The world would
never be the same. A self-taught, parentally funded economist would
eventually re-shape the thinking of generations of economists.
is one of them.
in his General Theory (1936) resurrected a variant of Marx's
exploitation theory. He argued that capitalists were unwilling to
invest enough money to supply jobs to workers. These workers were
unemployed. Marx had a phrase for them: the reserve army of the
unemployed. Unlike Marx, Keynes did not want a bloody revolution.
So, he proposed what a lot of other obscure non-economists had proposed
in Marx's day: government spending. That would get the unemployed
workers back on payrolls, either private or governmental.
The words "shovel
ready" came later, but the concept was there in 1936. Keynes wrote
the following gems: 100% rhinestones.
earthquakes, even wars may serve to increase wealth, if the education
of our statesmen on the principles of the classical economics stands
in the way of anything better. (p. 129)
If the Treasury
were to fill old bottles with banknotes, bury them at suitable
depths in disused coalmines which are then filled up to the surface
with town rubbish, and leave it to private enterprise on well-tried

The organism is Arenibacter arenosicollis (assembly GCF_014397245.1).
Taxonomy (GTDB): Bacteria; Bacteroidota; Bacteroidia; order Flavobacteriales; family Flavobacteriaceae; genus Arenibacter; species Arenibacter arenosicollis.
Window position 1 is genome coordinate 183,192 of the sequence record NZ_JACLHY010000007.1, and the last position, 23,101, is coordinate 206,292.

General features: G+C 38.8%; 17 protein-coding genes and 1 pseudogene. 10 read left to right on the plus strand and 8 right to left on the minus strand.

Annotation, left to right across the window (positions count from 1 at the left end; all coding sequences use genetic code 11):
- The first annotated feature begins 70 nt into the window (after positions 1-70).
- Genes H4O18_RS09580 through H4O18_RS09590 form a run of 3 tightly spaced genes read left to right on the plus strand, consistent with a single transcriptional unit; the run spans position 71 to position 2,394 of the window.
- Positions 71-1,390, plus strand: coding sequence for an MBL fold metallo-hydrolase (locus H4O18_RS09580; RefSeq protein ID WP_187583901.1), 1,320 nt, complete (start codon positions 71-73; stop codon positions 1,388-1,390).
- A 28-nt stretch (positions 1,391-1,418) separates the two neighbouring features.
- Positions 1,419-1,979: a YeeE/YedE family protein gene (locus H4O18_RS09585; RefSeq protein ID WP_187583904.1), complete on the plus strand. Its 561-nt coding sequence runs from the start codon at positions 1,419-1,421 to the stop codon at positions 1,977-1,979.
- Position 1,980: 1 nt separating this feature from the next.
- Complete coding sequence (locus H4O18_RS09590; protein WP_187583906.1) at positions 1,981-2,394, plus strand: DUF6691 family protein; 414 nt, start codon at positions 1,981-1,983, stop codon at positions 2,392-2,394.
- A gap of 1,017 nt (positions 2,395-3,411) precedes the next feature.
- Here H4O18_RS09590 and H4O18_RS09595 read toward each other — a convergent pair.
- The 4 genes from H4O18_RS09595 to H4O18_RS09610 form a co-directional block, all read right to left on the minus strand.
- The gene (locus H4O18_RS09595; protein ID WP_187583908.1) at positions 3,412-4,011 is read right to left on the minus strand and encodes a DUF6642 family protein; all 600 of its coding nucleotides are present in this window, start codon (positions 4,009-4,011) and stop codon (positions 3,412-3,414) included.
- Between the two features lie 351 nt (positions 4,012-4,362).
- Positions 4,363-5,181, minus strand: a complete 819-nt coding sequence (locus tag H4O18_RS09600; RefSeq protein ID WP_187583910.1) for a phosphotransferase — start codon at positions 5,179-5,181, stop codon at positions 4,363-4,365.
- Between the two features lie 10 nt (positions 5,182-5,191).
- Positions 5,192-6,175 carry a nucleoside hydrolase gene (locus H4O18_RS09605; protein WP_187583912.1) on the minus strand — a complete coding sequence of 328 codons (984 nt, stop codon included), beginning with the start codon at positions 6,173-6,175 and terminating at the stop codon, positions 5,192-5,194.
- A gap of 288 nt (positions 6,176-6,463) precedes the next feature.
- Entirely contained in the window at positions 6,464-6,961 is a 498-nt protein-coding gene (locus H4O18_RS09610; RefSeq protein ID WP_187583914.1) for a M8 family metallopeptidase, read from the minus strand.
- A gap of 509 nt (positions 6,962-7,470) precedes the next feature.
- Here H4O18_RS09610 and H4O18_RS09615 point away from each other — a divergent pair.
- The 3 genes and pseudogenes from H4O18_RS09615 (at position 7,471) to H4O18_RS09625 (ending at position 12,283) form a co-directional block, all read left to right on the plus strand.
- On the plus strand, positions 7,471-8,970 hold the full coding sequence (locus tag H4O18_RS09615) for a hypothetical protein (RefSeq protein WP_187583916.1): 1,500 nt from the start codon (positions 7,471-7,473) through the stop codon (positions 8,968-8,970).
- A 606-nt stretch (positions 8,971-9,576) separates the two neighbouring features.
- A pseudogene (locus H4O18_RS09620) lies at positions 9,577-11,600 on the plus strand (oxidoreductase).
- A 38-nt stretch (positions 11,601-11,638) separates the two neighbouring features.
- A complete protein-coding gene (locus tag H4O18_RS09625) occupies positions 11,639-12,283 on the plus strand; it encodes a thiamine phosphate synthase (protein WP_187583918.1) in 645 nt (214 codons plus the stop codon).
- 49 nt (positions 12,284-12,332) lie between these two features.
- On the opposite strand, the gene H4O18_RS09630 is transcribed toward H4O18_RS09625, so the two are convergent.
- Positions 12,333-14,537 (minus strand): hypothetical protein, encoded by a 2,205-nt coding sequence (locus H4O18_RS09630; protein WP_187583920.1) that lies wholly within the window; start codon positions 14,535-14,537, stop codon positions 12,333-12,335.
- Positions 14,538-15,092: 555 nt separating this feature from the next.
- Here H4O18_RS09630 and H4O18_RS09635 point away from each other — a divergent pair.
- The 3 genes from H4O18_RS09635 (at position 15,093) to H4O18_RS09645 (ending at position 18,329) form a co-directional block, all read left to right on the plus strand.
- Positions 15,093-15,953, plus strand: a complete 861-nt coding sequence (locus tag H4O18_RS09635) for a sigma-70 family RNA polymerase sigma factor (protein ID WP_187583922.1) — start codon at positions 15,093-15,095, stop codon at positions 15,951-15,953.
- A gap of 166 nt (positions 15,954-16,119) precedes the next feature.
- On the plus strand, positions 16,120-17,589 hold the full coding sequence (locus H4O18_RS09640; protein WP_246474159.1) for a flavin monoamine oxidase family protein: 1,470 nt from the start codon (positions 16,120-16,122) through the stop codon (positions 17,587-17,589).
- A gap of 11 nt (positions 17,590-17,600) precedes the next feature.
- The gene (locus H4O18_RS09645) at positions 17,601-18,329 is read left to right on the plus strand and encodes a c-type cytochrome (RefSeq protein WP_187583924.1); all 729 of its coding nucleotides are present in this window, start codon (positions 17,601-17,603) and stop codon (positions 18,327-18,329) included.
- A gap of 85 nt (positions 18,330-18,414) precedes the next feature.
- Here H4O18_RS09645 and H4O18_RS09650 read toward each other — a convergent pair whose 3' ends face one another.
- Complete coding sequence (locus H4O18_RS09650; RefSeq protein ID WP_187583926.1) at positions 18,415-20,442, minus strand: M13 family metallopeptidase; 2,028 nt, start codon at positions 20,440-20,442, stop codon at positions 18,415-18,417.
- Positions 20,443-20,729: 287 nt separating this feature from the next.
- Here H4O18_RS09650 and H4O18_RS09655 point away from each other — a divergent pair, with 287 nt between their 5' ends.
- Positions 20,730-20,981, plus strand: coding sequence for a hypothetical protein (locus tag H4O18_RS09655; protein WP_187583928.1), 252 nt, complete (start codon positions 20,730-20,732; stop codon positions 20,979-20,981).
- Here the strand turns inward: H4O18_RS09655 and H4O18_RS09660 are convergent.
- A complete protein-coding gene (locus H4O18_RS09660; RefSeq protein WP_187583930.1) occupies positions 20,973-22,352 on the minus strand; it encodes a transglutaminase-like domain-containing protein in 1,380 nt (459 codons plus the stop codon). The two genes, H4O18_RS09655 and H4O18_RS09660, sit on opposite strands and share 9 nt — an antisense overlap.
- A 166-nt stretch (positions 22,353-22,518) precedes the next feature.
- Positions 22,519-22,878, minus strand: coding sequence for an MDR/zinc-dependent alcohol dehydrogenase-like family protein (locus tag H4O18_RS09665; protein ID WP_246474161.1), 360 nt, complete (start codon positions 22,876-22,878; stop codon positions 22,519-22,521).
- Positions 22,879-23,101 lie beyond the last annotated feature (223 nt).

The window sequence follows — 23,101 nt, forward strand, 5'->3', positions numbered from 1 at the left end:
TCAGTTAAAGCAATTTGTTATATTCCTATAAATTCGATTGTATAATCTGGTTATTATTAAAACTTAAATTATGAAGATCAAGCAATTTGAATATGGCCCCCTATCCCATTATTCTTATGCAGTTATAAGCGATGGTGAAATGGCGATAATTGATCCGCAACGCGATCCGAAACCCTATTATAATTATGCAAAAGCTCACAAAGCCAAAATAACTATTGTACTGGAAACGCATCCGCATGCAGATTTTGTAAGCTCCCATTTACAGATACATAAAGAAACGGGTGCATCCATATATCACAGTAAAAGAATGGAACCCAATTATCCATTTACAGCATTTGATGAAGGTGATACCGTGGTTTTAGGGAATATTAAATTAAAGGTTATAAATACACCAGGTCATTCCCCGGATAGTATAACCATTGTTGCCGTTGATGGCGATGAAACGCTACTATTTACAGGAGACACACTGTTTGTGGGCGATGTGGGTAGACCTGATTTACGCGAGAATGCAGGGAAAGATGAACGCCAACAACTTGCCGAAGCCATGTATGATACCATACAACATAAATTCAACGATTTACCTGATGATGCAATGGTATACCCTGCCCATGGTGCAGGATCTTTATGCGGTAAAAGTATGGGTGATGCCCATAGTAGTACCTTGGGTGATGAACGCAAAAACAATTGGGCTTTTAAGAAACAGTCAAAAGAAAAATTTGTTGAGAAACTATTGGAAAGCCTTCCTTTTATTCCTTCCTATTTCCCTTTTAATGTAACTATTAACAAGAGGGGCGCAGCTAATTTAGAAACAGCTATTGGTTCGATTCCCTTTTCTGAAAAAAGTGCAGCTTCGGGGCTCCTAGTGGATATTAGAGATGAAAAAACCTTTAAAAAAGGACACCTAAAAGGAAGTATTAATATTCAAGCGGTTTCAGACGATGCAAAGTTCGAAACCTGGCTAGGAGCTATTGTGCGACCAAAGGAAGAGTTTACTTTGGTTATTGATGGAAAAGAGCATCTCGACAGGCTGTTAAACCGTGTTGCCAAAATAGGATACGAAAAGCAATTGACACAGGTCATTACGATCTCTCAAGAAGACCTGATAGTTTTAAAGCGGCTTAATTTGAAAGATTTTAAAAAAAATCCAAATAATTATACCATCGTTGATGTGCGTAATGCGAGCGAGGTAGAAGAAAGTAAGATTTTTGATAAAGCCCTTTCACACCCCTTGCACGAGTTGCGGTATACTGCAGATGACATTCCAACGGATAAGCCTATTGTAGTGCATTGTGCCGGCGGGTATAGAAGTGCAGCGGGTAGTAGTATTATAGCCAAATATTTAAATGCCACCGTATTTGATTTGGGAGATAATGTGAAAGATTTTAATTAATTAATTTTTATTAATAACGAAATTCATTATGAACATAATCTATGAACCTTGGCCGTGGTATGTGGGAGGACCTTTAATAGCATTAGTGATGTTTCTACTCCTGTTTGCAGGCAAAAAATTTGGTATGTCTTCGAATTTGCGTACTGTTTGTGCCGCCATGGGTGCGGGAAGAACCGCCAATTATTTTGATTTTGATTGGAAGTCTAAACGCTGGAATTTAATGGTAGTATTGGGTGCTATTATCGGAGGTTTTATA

principles of laissez-faire to dig the notes up again . . . there
need be no more unemployment and with the help of the repercussions,
the real income of the community, and its capital wealth also,
would probably become a good deal greater than it actually is.
It would, indeed, be more sensible to build houses and the like;
but if there are political and practical difficulties in the way
of this, the above would be better than nothing. (p. 129)
"To dig holes
in the ground," paid for out of savings, will increase, not only
employment, but the real national dividend of useful goods and
services. (p. 220)
as exploited the employed workers on business payrolls. Keynes regarded
as exploited the unemployed workers who could be hired if businessmen
were not so hesitant to invest.
"Wait a minute,"
you may be thinking. "If capitalism exploits employed workers, but